Another silly law based on religion.
I think the current laws on prostitution give a person extra time in prison if they knowingly have sex with a prostitute under 18 years old. And the government has to prove you knew the person was under 18.
I think this new law says that if you have sex with a prostitute who is under 18 years old you are assumed to have know the prostitute was under 18 and thus automatically receive the extra prison time, unless you can prove other wise.
These silly laws belong in a religious theocracy, not a democratic government.
Gov. Brewer signs bill to curb human trafficking
Megan Cassidy, The Republic | azcentral.com 10:04 p.m. MST April 22, 2014
Gov. Jan Brewer signed legislation on Tuesday that adds sentencing muscle to existing child-prostitution laws, as well as a wide range of provisions aimed to put Arizona at the forefront of a nationwide fight against human trafficking.
Brewer has made the issue a priority of her administration and frequently likens human trafficking to modern-day slavery.
"This is a proud and significant day for Arizona, particularly for those who have been personally affected by the horrendous crime of human trafficking," Brewer said against a backdrop of attorneys, lawmakers and advocates Tuesday afternoon at the Arizona Capitol.
Among its various elements, the law will close a loophole for johns accused of engaging in prostitution with a minor, making defendants culpable if they "should have known" that a 15- 16- or 17-year-old was underage.
Prosecutors previously had to prove that a suspect knowingly engaged in prostitution with a minor if they knew he or she was older than 14.
Maricopa County Attorney Bill Montgomery said this piece of the legislation is an answer to a popular defense mechanism.
Several men arrested in a December Tempe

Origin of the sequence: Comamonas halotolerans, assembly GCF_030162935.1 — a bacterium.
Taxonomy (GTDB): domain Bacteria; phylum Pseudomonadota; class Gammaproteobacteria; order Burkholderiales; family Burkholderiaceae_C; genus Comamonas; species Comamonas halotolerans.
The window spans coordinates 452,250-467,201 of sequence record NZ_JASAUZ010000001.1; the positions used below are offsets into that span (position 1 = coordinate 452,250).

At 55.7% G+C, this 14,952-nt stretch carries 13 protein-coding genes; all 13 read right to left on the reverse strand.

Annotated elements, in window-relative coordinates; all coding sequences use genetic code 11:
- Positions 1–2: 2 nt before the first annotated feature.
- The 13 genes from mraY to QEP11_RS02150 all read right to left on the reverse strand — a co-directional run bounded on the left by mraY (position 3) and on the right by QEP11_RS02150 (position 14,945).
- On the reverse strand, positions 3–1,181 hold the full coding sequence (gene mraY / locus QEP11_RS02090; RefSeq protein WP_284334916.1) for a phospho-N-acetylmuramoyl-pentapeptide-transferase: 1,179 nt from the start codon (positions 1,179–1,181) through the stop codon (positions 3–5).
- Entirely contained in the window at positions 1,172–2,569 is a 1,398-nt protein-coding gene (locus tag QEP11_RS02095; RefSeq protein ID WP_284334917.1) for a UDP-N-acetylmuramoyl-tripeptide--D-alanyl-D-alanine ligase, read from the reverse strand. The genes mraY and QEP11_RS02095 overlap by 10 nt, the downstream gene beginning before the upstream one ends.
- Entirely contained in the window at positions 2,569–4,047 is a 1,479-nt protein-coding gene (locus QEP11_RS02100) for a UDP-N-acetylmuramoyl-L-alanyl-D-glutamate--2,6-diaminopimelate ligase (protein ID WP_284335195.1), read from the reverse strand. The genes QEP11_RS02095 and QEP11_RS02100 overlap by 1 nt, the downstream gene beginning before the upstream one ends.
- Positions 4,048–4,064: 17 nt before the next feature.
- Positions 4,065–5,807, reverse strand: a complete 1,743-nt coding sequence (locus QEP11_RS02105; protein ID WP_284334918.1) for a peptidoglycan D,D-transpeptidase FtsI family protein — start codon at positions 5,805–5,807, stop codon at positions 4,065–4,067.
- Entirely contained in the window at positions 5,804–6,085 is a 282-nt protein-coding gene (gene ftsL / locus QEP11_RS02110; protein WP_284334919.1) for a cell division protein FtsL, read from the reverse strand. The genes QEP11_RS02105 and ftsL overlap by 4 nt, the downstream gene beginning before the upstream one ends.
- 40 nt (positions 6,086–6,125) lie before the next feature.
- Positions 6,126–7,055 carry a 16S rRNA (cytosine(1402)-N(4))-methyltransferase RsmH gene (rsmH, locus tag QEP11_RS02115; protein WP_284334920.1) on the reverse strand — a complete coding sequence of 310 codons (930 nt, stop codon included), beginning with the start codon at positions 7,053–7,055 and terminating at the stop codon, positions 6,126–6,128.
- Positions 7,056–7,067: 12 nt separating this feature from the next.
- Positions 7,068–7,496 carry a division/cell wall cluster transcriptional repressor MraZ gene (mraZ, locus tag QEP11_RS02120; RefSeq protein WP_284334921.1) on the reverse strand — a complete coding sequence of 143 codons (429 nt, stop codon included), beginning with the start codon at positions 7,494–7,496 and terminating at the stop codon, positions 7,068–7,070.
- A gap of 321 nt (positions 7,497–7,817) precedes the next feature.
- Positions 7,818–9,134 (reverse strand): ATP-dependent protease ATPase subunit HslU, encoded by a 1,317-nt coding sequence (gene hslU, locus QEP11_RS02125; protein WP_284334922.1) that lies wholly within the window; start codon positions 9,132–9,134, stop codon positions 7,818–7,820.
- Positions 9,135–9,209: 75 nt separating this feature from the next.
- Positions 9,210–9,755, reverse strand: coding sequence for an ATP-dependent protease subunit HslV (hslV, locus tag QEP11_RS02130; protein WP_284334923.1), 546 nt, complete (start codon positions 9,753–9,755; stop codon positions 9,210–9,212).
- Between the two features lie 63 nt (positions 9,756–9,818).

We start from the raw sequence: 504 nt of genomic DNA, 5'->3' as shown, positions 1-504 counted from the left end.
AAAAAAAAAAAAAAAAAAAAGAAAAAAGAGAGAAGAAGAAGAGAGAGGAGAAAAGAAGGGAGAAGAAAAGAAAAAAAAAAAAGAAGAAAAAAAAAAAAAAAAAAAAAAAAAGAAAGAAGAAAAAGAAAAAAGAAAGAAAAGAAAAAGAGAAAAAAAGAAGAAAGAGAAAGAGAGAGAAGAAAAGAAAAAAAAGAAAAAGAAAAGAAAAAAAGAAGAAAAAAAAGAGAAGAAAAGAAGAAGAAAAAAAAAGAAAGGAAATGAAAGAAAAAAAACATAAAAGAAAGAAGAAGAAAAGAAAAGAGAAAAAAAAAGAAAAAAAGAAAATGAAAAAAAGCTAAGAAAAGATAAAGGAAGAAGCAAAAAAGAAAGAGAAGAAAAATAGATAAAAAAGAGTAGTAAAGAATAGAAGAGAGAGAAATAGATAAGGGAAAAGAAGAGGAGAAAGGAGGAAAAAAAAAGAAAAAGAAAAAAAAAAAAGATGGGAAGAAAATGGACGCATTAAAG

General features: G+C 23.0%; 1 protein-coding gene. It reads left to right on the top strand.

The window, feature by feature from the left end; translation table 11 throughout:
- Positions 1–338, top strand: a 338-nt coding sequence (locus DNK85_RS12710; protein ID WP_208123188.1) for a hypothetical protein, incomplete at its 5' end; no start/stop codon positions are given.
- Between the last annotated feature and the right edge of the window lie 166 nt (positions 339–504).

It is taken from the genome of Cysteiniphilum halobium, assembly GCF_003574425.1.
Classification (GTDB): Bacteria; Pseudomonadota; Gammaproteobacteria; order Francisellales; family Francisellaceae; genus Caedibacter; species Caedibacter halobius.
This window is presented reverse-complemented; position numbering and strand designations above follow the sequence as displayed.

teen-prostitution sting operation were
recently offered plea agreements that
would shrink their potential sentences
from several years behind bars to months or weeks.
One defense attorney noted that defendants
were initially under the impression that
the decoys were of age, and were only later made aware that they were underage.
Montgomery said the recent plea bargains were an indication that the laws needed to be strengthened against a defendant's claim of ignorance.
"We're able to use more circumstantial evidence," Montgomery said of the provision. "In some cases, that's what puts us in a position as prosecutors to have to come up with a plea resolution where we can't stick with the original charge."
Recommendations made by Brewer's human-trafficking task force, which she established in April 2013, helped shape the bill.
In a separate provision, the bill adds an "affirmative defense" against prostitution charges for sex-trafficking victims, and allows a victim's identification and location to be private in court proceedings.
Cindy McCain, who co-chaired the governor's task force, said these victim protections indicate a shift in law-enforcement attitudes toward sex workers and child prostitution.
"You have to remember, we're dealing with children," she said. "They are not prostitutes. ... They are victims, and they are survivors."
The legislation additionally increases sentencing penalties for traffickers, and requires licensed escorts, escort businesses, massage therapists and the like to include their license number in advertisements for services and to keep on file proof of age for people depicted in advertisements.
Brewer said she hopes the law serves as a warning against potential perpetrators.
"There is much more work to be done in our fight to eliminate this atrocious modern-day slavery, but in signing this legislation and implementing critical measures, we take another good step forward in the right direction," she said.